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Times sure have changed. It wasn’t but a generation ago (OK, a long generation, but still) that the Republican Party was the party of moderately conservative mainline Protestants, while Jews and Catholics were solidly in the Democratic camp. Now the GOP will feature a rabbi giving the convention’s opening prayer , and a Cardinal the closing prayer.

Both are friends of the magazine. Rabbi Meir Soloveichik has written for us over the years. Cardinal Tim Dolan was an Erasmus Lecturer half a dozen years ago. There’s some precedent. There certainly are Jewish Republicans (some of whom read this blog, I hope), and Cardinal Krol of Philadelphia gave the opening prayer for the 1972 GOP convention that nominated Richard Nixon and Spiro Agnew. Nonetheless, Soloveichik and Dolan are signs of the times.

The Democratic Party is becoming the secular party with an attitude, as the HHS mandate and arguments of Obama administration lawyers in various religious cases indicates. This is driving religious people toward the Republican Party. That’s been happening for decades, of course, most obviously in the shift of Evangelical voters toward the Republican Party in the 1980s. (They went for Jimmy Carter as one of their own in 1976.) They reshaped the GOP, as the recent Republican primaries showed so clearly. It will be interesting to see how a second wave of Jews and Catholics continues to reshape the GOP.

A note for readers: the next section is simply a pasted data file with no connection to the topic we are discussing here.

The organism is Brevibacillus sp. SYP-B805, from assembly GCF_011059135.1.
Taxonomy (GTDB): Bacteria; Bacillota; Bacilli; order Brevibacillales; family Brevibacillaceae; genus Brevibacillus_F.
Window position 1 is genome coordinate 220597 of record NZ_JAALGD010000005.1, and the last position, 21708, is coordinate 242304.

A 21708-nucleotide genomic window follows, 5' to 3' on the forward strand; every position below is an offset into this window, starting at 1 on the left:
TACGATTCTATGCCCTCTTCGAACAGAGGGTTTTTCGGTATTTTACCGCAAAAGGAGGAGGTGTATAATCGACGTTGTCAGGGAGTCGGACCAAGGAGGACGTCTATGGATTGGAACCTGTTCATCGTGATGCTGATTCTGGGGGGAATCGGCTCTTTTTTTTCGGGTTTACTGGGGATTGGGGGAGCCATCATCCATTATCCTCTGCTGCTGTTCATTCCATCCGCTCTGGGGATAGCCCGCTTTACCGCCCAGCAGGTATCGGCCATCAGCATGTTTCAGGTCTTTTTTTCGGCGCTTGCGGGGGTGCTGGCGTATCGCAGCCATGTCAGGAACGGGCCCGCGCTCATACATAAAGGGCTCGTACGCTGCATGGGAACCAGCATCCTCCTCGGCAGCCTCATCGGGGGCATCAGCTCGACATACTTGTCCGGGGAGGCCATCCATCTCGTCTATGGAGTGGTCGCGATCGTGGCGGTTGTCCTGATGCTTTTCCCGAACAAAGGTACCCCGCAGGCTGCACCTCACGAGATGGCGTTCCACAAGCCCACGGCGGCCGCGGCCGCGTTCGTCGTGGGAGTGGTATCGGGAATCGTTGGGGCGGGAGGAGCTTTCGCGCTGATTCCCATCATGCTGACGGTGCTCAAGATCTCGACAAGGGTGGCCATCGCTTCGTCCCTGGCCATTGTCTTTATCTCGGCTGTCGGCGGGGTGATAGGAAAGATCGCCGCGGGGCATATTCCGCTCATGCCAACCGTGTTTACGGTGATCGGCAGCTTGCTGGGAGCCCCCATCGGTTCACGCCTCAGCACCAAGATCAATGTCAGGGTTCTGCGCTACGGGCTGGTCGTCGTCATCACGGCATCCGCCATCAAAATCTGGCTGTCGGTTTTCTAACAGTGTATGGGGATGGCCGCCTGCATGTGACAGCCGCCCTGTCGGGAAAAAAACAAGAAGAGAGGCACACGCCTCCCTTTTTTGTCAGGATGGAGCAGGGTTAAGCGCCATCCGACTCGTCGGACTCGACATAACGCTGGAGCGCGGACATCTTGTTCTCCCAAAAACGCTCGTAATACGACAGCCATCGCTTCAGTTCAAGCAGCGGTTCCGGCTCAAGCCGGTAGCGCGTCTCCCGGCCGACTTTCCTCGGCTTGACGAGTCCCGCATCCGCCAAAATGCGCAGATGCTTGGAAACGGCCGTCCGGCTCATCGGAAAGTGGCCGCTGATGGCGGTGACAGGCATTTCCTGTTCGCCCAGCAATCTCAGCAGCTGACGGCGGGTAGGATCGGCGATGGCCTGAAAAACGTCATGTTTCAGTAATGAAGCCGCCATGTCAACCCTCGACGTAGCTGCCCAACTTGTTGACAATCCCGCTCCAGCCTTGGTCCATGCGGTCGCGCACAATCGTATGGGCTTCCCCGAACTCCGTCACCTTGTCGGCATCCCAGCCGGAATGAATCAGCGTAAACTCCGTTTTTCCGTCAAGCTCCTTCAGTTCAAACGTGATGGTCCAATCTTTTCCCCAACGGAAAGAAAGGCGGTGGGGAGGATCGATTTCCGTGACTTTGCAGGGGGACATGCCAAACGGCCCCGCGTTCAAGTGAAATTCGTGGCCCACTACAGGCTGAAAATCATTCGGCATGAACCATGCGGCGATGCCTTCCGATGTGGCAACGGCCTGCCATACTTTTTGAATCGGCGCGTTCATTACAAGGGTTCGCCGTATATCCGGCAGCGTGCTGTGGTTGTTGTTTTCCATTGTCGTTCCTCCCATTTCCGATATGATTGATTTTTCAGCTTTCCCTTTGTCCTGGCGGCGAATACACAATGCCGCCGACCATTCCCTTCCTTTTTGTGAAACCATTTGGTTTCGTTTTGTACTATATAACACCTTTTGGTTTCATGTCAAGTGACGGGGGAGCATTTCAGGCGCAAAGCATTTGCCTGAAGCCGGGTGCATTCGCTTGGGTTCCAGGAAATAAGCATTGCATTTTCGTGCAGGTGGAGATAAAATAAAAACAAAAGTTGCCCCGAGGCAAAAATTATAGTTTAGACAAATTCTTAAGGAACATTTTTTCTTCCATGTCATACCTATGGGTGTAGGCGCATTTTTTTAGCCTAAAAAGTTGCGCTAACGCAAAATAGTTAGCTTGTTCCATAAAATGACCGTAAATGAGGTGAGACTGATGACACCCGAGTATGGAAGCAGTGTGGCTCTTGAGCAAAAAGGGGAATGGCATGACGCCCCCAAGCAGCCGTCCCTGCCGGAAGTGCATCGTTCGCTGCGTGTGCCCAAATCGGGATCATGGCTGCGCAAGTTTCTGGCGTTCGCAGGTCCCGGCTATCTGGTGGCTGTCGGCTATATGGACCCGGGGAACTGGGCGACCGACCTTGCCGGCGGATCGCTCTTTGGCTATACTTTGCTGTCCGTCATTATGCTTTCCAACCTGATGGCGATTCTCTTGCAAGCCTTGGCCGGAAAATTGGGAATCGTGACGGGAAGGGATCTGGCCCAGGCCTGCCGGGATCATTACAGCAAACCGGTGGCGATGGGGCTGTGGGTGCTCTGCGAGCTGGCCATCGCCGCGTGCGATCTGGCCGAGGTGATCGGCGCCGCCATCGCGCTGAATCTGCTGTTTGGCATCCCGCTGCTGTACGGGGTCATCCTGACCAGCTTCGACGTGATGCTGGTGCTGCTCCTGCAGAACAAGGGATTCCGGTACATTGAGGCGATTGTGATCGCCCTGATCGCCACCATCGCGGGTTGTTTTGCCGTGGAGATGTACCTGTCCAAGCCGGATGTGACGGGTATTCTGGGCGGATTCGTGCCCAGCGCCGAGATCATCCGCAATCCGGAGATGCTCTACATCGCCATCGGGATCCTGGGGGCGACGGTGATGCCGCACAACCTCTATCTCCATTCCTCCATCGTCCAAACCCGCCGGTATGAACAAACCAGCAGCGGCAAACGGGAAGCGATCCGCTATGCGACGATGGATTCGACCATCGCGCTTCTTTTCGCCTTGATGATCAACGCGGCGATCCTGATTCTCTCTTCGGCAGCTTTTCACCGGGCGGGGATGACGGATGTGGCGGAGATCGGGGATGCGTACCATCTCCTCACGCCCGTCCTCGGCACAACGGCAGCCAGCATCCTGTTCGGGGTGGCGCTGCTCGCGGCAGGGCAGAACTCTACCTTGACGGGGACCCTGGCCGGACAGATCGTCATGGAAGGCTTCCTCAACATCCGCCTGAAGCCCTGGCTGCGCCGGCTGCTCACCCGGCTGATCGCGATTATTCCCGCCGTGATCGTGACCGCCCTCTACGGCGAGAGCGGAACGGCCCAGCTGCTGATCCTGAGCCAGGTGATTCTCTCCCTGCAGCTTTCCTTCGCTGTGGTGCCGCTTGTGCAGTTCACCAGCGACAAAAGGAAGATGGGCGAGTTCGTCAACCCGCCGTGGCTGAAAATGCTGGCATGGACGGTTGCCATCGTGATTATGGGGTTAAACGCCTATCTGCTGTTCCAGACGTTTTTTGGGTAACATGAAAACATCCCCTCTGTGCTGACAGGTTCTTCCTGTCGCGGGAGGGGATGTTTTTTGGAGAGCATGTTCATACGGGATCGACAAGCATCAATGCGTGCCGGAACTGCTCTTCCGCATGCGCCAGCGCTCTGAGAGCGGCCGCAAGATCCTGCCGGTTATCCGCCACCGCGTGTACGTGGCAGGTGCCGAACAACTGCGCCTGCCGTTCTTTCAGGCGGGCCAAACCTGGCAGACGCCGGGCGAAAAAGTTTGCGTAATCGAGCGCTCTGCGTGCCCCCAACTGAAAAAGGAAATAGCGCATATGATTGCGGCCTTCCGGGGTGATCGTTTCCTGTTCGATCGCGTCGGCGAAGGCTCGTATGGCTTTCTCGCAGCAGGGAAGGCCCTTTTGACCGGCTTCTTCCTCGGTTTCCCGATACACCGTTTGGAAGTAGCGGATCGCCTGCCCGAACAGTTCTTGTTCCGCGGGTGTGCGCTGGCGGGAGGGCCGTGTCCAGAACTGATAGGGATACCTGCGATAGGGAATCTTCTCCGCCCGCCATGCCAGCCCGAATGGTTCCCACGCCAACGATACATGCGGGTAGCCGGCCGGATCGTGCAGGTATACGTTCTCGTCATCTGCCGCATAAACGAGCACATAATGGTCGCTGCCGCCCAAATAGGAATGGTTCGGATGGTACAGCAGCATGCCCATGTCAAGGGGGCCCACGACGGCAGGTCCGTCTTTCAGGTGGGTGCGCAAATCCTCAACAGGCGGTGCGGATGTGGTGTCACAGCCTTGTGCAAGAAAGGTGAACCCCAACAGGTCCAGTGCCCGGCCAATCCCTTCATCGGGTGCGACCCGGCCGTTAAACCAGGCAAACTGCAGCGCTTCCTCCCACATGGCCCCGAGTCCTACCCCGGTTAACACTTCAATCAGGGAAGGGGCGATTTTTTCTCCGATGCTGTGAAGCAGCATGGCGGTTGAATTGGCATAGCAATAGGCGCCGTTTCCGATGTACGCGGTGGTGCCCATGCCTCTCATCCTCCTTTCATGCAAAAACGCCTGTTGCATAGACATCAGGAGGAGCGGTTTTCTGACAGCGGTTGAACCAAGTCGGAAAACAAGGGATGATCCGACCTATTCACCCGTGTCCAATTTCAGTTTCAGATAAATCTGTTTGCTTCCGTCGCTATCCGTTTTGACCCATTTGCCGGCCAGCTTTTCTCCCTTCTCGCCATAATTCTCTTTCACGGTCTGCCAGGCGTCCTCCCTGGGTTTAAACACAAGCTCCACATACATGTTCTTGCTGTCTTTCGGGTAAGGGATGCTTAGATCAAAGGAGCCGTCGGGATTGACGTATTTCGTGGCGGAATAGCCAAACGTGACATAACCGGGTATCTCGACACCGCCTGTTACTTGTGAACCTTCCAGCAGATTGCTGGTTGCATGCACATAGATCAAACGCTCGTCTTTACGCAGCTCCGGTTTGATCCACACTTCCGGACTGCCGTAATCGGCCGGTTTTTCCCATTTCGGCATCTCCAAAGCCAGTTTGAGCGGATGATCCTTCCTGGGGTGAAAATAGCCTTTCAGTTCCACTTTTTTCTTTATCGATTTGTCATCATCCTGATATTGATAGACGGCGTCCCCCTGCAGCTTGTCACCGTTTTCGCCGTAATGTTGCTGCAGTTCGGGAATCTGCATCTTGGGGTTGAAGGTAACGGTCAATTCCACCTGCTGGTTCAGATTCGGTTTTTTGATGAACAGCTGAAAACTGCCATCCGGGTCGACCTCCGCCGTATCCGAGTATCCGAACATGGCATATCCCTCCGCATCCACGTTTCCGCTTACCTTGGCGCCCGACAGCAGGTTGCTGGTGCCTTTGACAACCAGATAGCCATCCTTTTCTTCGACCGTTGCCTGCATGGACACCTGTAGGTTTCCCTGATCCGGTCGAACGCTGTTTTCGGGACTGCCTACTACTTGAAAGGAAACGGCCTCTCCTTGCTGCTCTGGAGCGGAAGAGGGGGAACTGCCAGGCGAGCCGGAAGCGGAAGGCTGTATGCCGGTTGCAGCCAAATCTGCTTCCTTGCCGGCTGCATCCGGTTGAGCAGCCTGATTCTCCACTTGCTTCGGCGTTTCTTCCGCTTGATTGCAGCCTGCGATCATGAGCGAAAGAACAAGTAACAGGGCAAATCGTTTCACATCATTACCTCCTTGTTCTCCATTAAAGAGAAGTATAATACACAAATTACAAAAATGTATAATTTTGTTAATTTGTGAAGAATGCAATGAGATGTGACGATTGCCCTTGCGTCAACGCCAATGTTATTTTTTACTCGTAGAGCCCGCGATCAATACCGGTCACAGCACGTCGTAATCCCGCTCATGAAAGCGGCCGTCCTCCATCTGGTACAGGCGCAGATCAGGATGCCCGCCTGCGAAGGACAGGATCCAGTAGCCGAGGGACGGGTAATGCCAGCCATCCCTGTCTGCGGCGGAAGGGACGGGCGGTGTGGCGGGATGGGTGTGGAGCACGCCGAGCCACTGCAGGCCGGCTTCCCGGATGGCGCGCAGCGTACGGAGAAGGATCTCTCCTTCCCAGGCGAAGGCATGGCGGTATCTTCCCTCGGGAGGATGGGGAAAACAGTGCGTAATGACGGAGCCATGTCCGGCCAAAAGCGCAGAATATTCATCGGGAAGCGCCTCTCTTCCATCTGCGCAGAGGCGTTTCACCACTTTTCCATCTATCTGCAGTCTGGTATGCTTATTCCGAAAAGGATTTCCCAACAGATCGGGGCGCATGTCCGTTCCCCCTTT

The recently announced invitation extended to Cardinal Dolan to offer the closing prayer at the Democratic convention as well indicates that the Democrats are aware of their religion problem. They don’t want Catholics to feel unwelcome in the party that they pretty much owned in the major industrial cities during much of the twentieth century.

Cardinal Dolan accepted the invitation, and rightly so. At the end of the day, the Catholic Church that Cardinal Dolan serves and represents is loyal to God’s revelation and the moral truths accessible to all on the basis of natural reason. Sadly, the Democratic Party is captive to proponents of abortion, as well as efforts to redefine marriage. But that could change, and one hopes it will.

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